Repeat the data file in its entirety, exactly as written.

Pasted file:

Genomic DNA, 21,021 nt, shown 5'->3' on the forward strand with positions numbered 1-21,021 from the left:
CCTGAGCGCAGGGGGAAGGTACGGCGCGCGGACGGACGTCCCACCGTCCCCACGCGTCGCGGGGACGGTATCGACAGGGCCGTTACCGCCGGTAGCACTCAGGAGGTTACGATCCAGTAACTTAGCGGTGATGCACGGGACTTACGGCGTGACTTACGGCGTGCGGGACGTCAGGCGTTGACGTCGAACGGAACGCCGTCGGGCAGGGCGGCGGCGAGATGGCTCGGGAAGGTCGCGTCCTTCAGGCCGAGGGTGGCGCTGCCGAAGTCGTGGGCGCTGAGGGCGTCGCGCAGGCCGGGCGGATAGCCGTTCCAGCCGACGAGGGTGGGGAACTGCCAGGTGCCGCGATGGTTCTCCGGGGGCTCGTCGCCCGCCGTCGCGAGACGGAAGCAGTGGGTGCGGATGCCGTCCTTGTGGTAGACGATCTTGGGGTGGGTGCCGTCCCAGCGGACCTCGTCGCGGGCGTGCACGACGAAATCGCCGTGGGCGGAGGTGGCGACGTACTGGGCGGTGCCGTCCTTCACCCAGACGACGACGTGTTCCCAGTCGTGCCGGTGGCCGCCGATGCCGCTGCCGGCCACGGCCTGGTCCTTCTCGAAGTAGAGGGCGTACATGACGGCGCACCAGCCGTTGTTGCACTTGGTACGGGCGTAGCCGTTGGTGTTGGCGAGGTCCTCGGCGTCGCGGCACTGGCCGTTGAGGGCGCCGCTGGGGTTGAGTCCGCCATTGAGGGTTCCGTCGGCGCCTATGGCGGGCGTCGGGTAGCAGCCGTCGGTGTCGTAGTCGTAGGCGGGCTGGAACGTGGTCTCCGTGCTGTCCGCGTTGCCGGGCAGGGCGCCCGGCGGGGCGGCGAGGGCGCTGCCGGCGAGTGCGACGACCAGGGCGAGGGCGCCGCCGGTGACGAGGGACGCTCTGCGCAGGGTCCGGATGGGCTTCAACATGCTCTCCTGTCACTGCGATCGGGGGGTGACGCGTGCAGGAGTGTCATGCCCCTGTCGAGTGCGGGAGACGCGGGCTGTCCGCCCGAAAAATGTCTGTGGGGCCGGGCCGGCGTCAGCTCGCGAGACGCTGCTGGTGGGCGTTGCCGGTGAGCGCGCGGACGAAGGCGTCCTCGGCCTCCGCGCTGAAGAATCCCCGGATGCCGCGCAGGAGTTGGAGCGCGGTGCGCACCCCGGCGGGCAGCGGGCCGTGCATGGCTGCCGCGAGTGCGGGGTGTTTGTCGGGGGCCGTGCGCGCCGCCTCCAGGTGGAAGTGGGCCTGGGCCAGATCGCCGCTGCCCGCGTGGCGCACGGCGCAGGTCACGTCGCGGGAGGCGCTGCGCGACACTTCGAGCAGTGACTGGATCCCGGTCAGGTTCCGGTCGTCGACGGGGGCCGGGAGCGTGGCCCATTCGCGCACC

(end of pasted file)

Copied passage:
Genomic DNA, 21,021 nt, shown 5'->3' on the forward strand with positions numbered 1-21,021 from the left:
CCTGAGCGCAGGGGGAAGGTACGGCGCGCGGACGGACGTCCCACCGTCCCCACGCGTCGCGGGGACGGTATCGACAGGGCCGTTACCGCCGGTAGCACTCAGGAGGTTACGATCCAGTAACTTAGCGGTGATGCACGGGACTTACGGCGTGACTTACGGCGTGCGGGACGTCAGGCGTTGACGTCGAACGGAACGCCGTCGGGCAGGGCGGCGGCGAGATGGCTCGGGAAGGTCGCGTCCTTCAGGCCGAGGGTGGCGCTGCCGAAGTCGTGGGCGCTGAGGGCGTCGCGCAGGCCGGGCGGATAGCCGTTCCAGCCGACGAGGGTGGGGAACTGCCAGGTGCCGCGATGGTTCTCCGGGGGCTCGTCGCCCGCCGTCGCGAGACGGAAGCAGTGGGTGCGGATGCCGTCCTTGTGGTAGACGATCTTGGGGTGGGTGCCGTCCCAGCGGACCTCGTCGCGGGCGTGCACGACGAAATCGCCGTGGGCGGAGGTGGCGACGTACTGGGCGGTGCCGTCCTTCACCCAGACGACGACGTGTTCCCAGTCGTGCCGGTGGCCGCCGATGCCGCTGCCGGCCACGGCCTGGTCCTTCTCGAAGTAGAGGGCGTACATGACGGCGCACCAGCCGTTGTTGCACTTGGTACGGGCGTAGCCGTTGGTGTTGGCGAGGTCCTCGGCGTCGCGGCACTGGCCGTTGAGGGCGCCGCTGGGGTTGAGTCCGCCATTGAGGGTTCCGTCGGCGCCTATGGCGGGCGTCGGGTAGCAGCCGTCGGTGTCGTAGTCGTAGGCGGGCTGGAACGTGGTCTCCGTGCTGTCCGCGTTGCCGGGCAGGGCGCCCGGCGGGGCGGCGAGGGCGCTGCCGGCGAGTGCGACGACCAGGGCGAGGGCGCCGCCGGTGACGAGGGACGCTCTGCGCAGGGTCCGGATGGGCTTCAACATGCTCTCCTGTCACTGCGATCGGGGGGTGACGCGTGCAGGAGTGTCATGCCCCTGTCGAGTGCGGGAGACGCGGGCTGTCCGCCCGAAAAATGTCTGTGGGGCCGGGCCGGCGTCAGCTCGCGAGACGCTGCTGGTGGGCGTTGCCGGTGAGCGCGCGGACGAAGGCGTCCTCGGCCTCCGCGCTGAAGAATCCCCGGATGCCGCGCAGGAGTTGGAGCGCGGTGCGCACCCCGGCGGGCAGCGGGCCGTGCATGGCTGCCGCGAGTGCGGGGTGTTTGTCGGGGGCCGTGCGCGCCGCCTCCAGGTGGAAGTGGGCCTGGGCCAGATCGCCGCTGCCCGCGTGGCGCACGGCGCAGGTCACGTCGCGGGAGGCGCTGCGCGACACTTCGAGCAGTGACTGGATCCCGGTCAGGTTCCGGTCGTCGACGGGGGCCGGGAGCGTGGCCCATTCGCGCACC